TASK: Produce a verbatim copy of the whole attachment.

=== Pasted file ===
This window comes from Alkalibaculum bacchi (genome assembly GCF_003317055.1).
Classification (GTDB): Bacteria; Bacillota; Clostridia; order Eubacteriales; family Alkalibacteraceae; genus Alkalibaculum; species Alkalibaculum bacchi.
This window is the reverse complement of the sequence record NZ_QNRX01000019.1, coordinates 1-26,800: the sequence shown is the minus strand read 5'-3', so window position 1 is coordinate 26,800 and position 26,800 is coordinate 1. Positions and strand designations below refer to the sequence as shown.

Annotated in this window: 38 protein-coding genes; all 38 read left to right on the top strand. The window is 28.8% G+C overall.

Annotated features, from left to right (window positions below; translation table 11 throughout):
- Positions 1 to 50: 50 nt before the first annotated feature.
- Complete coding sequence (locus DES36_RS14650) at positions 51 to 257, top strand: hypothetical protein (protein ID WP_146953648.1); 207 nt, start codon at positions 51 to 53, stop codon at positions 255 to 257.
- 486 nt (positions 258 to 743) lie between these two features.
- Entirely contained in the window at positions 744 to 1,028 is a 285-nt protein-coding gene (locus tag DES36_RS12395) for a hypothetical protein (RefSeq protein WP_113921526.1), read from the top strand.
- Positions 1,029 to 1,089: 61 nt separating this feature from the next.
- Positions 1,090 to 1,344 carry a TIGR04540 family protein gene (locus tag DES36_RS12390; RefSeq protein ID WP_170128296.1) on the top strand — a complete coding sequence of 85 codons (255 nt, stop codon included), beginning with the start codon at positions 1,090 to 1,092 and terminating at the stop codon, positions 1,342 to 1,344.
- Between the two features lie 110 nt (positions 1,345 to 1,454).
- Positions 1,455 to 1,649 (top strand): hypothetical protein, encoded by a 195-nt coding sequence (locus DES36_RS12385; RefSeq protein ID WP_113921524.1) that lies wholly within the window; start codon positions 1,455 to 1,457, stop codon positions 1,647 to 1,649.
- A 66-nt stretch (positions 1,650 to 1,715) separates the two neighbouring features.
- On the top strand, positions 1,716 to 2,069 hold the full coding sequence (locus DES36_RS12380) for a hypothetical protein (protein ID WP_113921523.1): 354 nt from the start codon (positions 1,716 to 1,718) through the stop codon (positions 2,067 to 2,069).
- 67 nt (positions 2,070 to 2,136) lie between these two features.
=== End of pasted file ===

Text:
This window comes from Alkalibaculum bacchi (genome assembly GCF_003317055.1).
Classification (GTDB): Bacteria; Bacillota; Clostridia; order Eubacteriales; family Alkalibacteraceae; genus Alkalibaculum; species Alkalibaculum bacchi.
This window is the reverse complement of the sequence record NZ_QNRX01000019.1, coordinates 1-26,800: the sequence shown is the minus strand read 5'-3', so window position 1 is coordinate 26,800 and position 26,800 is coordinate 1. Positions and strand designations below refer to the sequence as shown.

Annotated in this window: 38 protein-coding genes; all 38 read left to right on the top strand. The window is 28.8% G+C overall.

Annotated features, from left to right (window positions below; translation table 11 throughout):
- Positions 1 to 50: 50 nt before the first annotated feature.
- Complete coding sequence (locus DES36_RS14650) at positions 51 to 257, top strand: hypothetical protein (protein ID WP_146953648.1); 207 nt, start codon at positions 51 to 53, stop codon at positions 255 to 257.
- 486 nt (positions 258 to 743) lie between these two features.
- Entirely contained in the window at positions 744 to 1,028 is a 285-nt protein-coding gene (locus tag DES36_RS12395) for a hypothetical protein (RefSeq protein WP_113921526.1), read from the top strand.
- Positions 1,029 to 1,089: 61 nt separating this feature from the next.
- Positions 1,090 to 1,344 carry a TIGR04540 family protein gene (locus tag DES36_RS12390; RefSeq protein ID WP_170128296.1) on the top strand — a complete coding sequence of 85 codons (255 nt, stop codon included), beginning with the start codon at positions 1,090 to 1,092 and terminating at the stop codon, positions 1,342 to 1,344.
- Between the two features lie 110 nt (positions 1,345 to 1,454).
- Positions 1,455 to 1,649 (top strand): hypothetical protein, encoded by a 195-nt coding sequence (locus DES36_RS12385; RefSeq protein ID WP_113921524.1) that lies wholly within the window; start codon positions 1,455 to 1,457, stop codon positions 1,647 to 1,649.
- A 66-nt stretch (positions 1,650 to 1,715) separates the two neighbouring features.
- On the top strand, positions 1,716 to 2,069 hold the full coding sequence (locus DES36_RS12380) for a hypothetical protein (protein ID WP_113921523.1): 354 nt from the start codon (positions 1,716 to 1,718) through the stop codon (positions 2,067 to 2,069).
- 67 nt (positions 2,070 to 2,136) lie between these two features.